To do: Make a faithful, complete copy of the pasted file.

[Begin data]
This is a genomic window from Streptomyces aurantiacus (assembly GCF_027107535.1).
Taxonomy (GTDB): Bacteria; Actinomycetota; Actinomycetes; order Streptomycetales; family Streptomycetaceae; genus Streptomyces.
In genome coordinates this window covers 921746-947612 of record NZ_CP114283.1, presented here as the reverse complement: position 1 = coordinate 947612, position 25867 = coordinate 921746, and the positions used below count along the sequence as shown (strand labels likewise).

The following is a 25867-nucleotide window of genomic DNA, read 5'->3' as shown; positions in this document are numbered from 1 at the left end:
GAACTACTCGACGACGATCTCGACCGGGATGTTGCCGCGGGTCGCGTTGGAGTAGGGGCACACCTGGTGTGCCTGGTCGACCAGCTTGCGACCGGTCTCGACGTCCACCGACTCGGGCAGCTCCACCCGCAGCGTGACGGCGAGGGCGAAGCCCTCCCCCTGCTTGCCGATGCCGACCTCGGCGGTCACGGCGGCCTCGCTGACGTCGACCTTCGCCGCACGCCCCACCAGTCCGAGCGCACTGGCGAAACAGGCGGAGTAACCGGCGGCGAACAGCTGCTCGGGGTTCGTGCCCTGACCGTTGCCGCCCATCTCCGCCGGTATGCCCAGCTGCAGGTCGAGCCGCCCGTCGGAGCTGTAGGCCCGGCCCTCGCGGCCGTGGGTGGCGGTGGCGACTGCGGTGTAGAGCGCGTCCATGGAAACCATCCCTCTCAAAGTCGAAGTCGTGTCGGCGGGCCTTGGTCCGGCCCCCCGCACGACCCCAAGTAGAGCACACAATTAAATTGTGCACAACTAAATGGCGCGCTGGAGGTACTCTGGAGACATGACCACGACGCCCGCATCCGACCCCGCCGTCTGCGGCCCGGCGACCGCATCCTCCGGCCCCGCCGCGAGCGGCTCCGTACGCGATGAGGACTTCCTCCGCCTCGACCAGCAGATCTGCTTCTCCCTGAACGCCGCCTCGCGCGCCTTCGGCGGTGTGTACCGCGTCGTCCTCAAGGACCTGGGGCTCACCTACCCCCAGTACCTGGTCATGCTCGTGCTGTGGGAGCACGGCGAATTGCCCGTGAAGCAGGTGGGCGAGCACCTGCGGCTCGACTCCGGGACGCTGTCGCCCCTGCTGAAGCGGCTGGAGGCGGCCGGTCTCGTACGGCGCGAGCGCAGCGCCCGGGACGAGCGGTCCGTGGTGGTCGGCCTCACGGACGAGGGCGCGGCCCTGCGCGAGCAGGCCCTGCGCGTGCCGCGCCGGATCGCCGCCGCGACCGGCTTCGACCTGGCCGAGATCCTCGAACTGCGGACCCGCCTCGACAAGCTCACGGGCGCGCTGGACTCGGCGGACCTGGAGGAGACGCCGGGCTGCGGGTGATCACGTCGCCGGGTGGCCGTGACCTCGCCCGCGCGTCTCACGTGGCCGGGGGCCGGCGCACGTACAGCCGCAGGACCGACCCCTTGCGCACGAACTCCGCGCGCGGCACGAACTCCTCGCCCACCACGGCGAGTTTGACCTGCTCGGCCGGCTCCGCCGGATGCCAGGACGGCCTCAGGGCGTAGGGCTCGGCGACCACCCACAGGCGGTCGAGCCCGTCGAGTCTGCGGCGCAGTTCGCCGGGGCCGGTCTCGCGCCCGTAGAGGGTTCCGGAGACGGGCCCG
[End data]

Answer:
This is a genomic window from Streptomyces aurantiacus (assembly GCF_027107535.1).
Taxonomy (GTDB): Bacteria; Actinomycetota; Actinomycetes; order Streptomycetales; family Streptomycetaceae; genus Streptomyces.
In genome coordinates this window covers 921746-947612 of record NZ_CP114283.1, presented here as the reverse complement: position 1 = coordinate 947612, position 25867 = coordinate 921746, and the positions used below count along the sequence as shown (strand labels likewise).

The following is a 25867-nucleotide window of genomic DNA, read 5'->3' as shown; positions in this document are numbered from 1 at the left end:
GAACTACTCGACGACGATCTCGACCGGGATGTTGCCGCGGGTCGCGTTGGAGTAGGGGCACACCTGGTGTGCCTGGTCGACCAGCTTGCGACCGGTCTCGACGTCCACCGACTCGGGCAGCTCCACCCGCAGCGTGACGGCGAGGGCGAAGCCCTCCCCCTGCTTGCCGATGCCGACCTCGGCGGTCACGGCGGCCTCGCTGACGTCGACCTTCGCCGCACGCCCCACCAGTCCGAGCGCACTGGCGAAACAGGCGGAGTAACCGGCGGCGAACAGCTGCTCGGGGTTCGTGCCCTGACCGTTGCCGCCCATCTCCGCCGGTATGCCCAGCTGCAGGTCGAGCCGCCCGTCGGAGCTGTAGGCCCGGCCCTCGCGGCCGTGGGTGGCGGTGGCGACTGCGGTGTAGAGCGCGTCCATGGAAACCATCCCTCTCAAAGTCGAAGTCGTGTCGGCGGGCCTTGGTCCGGCCCCCCGCACGACCCCAAGTAGAGCACACAATTAAATTGTGCACAACTAAATGGCGCGCTGGAGGTACTCTGGAGACATGACCACGACGCCCGCATCCGACCCCGCCGTCTGCGGCCCGGCGACCGCATCCTCCGGCCCCGCCGCGAGCGGCTCCGTACGCGATGAGGACTTCCTCCGCCTCGACCAGCAGATCTGCTTCTCCCTGAACGCCGCCTCGCGCGCCTTCGGCGGTGTGTACCGCGTCGTCCTCAAGGACCTGGGGCTCACCTACCCCCAGTACCTGGTCATGCTCGTGCTGTGGGAGCACGGCGAATTGCCCGTGAAGCAGGTGGGCGAGCACCTGCGGCTCGACTCCGGGACGCTGTCGCCCCTGCTGAAGCGGCTGGAGGCGGCCGGTCTCGTACGGCGCGAGCGCAGCGCCCGGGACGAGCGGTCCGTGGTGGTCGGCCTCACGGACGAGGGCGCGGCCCTGCGCGAGCAGGCCCTGCGCGTGCCGCGCCGGATCGCCGCCGCGACCGGCTTCGACCTGGCCGAGATCCTCGAACTGCGGACCCGCCTCGACAAGCTCACGGGCGCGCTGGACTCGGCGGACCTGGAGGAGACGCCGGGCTGCGGGTGATCACGTCGCCGGGTGGCCGTGACCTCGCCCGCGCGTCTCACGTGGCCGGGGGCCGGCGCACGTACAGCCGCAGGACCGACCCCTTGCGCACGAACTCCGCGCGCGGCACGAACTCCTCGCCCACCACGGCGAGTTTGACCTGCTCGGCCGGCTCCGCCGGATGCCAGGACGGCCTCAGGGCGTAGGGCTCGGCGACCACCCACAGGCGGTCGAGCCCGTCGAGTCTGCGGCGCAGTTCGCCGGGGCCGGTCTCGCGCCCGTAGAGGGTTCCGGAGACGGGCCCG